On his daily commute across the bay, Marcus Stevenson looks up at the new Salesforce tower under construction in downtown San Francisco and thinks: I’m going to work there someday.
“It’s really inspiring because I can see it from my house, all the way in the East Bay in San Leandro,” says Mr. Stevenson, who has been interning for the tech company for about three months. He chuckles at his newfound ambition. This time last year, the 22-year-old was stocking inventory at a grocery store and thinking only about his next paycheck.
“What I wanted was just to be promoted at Whole Foods,” Stevenson says, marveling at the turn his life has taken. “Today I’m looking at what decisions I can make that’ll help me get to that spot 10 years from now, where I can be a certified representative of my company and travel around the world.”
His new attitude comes after about nine months at Year Up Bay Area, the San Francisco chapter of a national nonprofit that provides urban youth with the skills, support, and experience they need to launch stable, profitable careers. Students – mostly young people of color from low-income families – spend 40-hour weeks learning everything from how to troubleshoot a computer and draft a business plan to how to write thank-you notes and give an authoritative handshake.
After six months, each student is placed as an intern with one of Year Up’s corporate partners.
“It’s kind of like a finishing school and a technical school at the same time,” says Renée Archer, the organization’s lead IT instructor.
It’s a model that’s beginning to gain steam in the workforce development world, as continuing demand for “middle-skill” jobs – positions that require postsecondary and often specialized training – clashes with the rising costs of higher education. From California to Texas to New York, organizations are developing strategies to effectively equip young people like Stevenson with in-demand skills and connect them to the sectors and companies that need them most.
These efforts don’t yet constitute a movement, researchers say. But there is growing interest in evaluating what these groups have learned in terms of turning out graduates who can land and sustain middle-class jobs – and what it takes to level the playing field for young people who lack the opportunity and resources to complete a traditional college-to-career path.
“The most successful organizations work strategically to connect people to good jobs they can’t get on their own,” says Mark Elliott, president of the Economic Mobility Corporation (EMC), a research group in New York City that evaluates workforce training initiatives, including Year Up. “If we really want to make a difference in people’s lives, the opportunity is there. We just have to be willing to make an investment.”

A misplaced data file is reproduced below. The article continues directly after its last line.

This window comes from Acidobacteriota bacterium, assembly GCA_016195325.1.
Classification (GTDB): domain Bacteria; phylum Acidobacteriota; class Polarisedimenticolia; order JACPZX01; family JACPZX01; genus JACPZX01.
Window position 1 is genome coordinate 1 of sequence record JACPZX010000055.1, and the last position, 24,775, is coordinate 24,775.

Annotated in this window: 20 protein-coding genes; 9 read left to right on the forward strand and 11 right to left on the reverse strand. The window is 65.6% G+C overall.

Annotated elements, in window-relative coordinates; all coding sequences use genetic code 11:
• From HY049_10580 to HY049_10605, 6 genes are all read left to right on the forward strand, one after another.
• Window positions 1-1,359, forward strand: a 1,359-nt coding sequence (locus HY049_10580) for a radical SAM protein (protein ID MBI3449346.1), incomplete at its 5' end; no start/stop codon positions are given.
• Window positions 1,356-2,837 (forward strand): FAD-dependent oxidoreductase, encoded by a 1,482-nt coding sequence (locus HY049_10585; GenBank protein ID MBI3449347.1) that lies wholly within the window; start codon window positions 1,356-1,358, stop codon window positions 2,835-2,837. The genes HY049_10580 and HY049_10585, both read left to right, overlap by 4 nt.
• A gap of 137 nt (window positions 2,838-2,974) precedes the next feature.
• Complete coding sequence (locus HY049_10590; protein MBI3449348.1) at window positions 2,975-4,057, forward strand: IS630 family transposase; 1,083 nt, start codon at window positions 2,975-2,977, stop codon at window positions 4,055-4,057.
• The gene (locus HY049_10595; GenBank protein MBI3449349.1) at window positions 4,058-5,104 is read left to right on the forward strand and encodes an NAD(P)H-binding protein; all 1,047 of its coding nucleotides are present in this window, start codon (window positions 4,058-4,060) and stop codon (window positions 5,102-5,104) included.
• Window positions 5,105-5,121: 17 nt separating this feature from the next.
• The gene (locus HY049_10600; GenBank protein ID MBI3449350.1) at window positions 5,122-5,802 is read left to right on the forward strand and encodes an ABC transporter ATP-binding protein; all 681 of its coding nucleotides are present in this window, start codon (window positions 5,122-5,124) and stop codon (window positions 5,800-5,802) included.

Adjusting to new mindset
Like most Year Up students, Stevenson joined the program feeling hopeful but uncertain.
After high school he had powered through community college, relying on his supermarket job to keep him afloat. He earned an associate’s degree in social sciences after four years, only to find that no one would hire him because he didn’t have enough experience. “I tried to get a county job. I must have applied to any library within a 30-mile radius of my house,” Stevenson says. “I was not qualified enough.”
He considered applying to a four-year institution, but reeled at the cost. His dad is a caretaker for the local parks and recreation department, and his mother is a stay-at-home-mom who occasionally picks up restaurant shifts. Neither would have been able to support him for another four years at school, he says. “I’m making $11 an hour,” Stevenson recalls thinking. “I can’t take out a $30,000 loan.”
When a friend at work first told him about Year Up, he thought it was a scam. A program that practically promised a job in tech after a year of training? A place where people used phrases like “growth mindset” and attended things like Monday Morning Kickoff? “It was hard to buy in at first,” he says.
But Stevenson was tired of working a job he didn’t care about. He wanted to challenge himself and grow. He decided to commit to the program, “corny stuff” and all.
It was easier said than done, he says. Year Up strictly enforces its rules: Everybody has to dress professionally and come in on time. Swearing and cell phones are prohibited in the building. And while one of Year Up’s main distinctions is the stipend – every student gets $150 a week to attend – a major infraction equals a $15 pay cut for the week. Students also follow a point system that tracks their infractions, and everyone’s points are read out every Friday.
The “ROTC model,” as Ms. Archer calls it, teaches students to be accountable for their actions, and ready to give and receive useful feedback.
Stevenson says he grappled with those requirements – and the changes he had to make to fulfill them. “It was forced and fake at first,” he says. “Like, who am I? What am I turning into?”
But over time he saw his writing and public-speaking skills improve. He grew more confident in his ability to face a range of challenges and social situations. He found he could take constructive criticism without feeling personally insulted. And he began to embrace this new side of him as part of the man he was becoming.
“We’re allowed to be different people in different situations,” Stevenson says. “I’m realizing that this person was always who I could’ve been, but I never had the insight to bring it out.”